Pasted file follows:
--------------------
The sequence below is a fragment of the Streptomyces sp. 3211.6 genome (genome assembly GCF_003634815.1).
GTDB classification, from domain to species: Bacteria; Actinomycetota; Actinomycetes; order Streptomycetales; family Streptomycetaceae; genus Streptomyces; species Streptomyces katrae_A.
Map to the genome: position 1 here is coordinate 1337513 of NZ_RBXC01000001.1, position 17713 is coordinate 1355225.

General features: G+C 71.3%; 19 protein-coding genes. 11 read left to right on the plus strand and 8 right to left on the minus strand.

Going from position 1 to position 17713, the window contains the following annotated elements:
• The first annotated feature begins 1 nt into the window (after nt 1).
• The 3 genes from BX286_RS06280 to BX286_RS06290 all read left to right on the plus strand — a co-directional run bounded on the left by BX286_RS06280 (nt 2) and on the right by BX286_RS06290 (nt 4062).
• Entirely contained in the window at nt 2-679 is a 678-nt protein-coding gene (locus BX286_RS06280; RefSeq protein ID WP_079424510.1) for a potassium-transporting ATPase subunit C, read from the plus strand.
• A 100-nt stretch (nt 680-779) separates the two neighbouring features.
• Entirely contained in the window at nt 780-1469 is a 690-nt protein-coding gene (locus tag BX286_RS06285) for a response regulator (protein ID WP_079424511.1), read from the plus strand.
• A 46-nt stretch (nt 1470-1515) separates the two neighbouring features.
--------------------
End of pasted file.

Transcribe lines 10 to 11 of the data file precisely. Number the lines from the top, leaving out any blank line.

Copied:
• Entirely contained in the window at nt 780-1469 is a 690-nt protein-coding gene (locus tag BX286_RS06285) for a response regulator (protein ID WP_079424511.1), read from the plus strand.
• A 46-nt stretch (nt 1470-1515) separates the two neighbouring features.